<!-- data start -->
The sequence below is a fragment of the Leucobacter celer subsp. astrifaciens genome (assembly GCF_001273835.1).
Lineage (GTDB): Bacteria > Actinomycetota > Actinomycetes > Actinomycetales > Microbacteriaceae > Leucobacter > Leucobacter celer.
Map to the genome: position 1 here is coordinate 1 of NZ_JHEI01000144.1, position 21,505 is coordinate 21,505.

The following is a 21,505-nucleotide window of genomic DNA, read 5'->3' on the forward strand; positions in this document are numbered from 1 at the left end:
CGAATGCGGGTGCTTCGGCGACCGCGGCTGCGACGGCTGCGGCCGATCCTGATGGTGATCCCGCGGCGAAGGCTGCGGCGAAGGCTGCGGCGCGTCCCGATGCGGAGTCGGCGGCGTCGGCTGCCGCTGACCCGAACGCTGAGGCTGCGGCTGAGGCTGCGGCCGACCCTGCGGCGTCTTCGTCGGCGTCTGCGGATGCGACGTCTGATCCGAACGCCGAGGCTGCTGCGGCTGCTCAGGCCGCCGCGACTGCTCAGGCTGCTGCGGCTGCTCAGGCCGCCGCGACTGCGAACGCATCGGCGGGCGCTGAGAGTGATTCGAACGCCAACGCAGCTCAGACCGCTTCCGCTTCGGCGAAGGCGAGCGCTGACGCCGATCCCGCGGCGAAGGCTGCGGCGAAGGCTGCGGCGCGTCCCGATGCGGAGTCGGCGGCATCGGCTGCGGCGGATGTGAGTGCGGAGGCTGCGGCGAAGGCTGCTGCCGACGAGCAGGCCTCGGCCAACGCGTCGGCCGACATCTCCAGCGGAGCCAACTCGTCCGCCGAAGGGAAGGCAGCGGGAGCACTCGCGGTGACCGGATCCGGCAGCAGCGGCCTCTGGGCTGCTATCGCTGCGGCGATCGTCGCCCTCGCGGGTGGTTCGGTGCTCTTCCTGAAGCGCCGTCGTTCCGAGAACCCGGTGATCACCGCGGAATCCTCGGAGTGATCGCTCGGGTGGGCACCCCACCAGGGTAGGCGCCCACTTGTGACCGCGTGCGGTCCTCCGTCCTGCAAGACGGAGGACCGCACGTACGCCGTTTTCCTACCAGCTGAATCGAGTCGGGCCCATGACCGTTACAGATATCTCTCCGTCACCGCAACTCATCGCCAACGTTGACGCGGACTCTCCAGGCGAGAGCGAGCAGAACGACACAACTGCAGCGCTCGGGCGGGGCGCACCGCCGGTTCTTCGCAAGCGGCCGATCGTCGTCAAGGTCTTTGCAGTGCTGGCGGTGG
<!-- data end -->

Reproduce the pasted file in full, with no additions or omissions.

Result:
The sequence below is a fragment of the Leucobacter celer subsp. astrifaciens genome (assembly GCF_001273835.1).
Lineage (GTDB): Bacteria > Actinomycetota > Actinomycetes > Actinomycetales > Microbacteriaceae > Leucobacter > Leucobacter celer.
Map to the genome: position 1 here is coordinate 1 of NZ_JHEI01000144.1, position 21,505 is coordinate 21,505.

The following is a 21,505-nucleotide window of genomic DNA, read 5'->3' on the forward strand; positions in this document are numbered from 1 at the left end:
CGAATGCGGGTGCTTCGGCGACCGCGGCTGCGACGGCTGCGGCCGATCCTGATGGTGATCCCGCGGCGAAGGCTGCGGCGAAGGCTGCGGCGCGTCCCGATGCGGAGTCGGCGGCGTCGGCTGCCGCTGACCCGAACGCTGAGGCTGCGGCTGAGGCTGCGGCCGACCCTGCGGCGTCTTCGTCGGCGTCTGCGGATGCGACGTCTGATCCGAACGCCGAGGCTGCTGCGGCTGCTCAGGCCGCCGCGACTGCTCAGGCTGCTGCGGCTGCTCAGGCCGCCGCGACTGCGAACGCATCGGCGGGCGCTGAGAGTGATTCGAACGCCAACGCAGCTCAGACCGCTTCCGCTTCGGCGAAGGCGAGCGCTGACGCCGATCCCGCGGCGAAGGCTGCGGCGAAGGCTGCGGCGCGTCCCGATGCGGAGTCGGCGGCATCGGCTGCGGCGGATGTGAGTGCGGAGGCTGCGGCGAAGGCTGCTGCCGACGAGCAGGCCTCGGCCAACGCGTCGGCCGACATCTCCAGCGGAGCCAACTCGTCCGCCGAAGGGAAGGCAGCGGGAGCACTCGCGGTGACCGGATCCGGCAGCAGCGGCCTCTGGGCTGCTATCGCTGCGGCGATCGTCGCCCTCGCGGGTGGTTCGGTGCTCTTCCTGAAGCGCCGTCGTTCCGAGAACCCGGTGATCACCGCGGAATCCTCGGAGTGATCGCTCGGGTGGGCACCCCACCAGGGTAGGCGCCCACTTGTGACCGCGTGCGGTCCTCCGTCCTGCAAGACGGAGGACCGCACGTACGCCGTTTTCCTACCAGCTGAATCGAGTCGGGCCCATGACCGTTACAGATATCTCTCCGTCACCGCAACTCATCGCCAACGTTGACGCGGACTCTCCAGGCGAGAGCGAGCAGAACGACACAACTGCAGCGCTCGGGCGGGGCGCACCGCCGGTTCTTCGCAAGCGGCCGATCGTCGTCAAGGTCTTTGCAGTGCTGGCGGTGG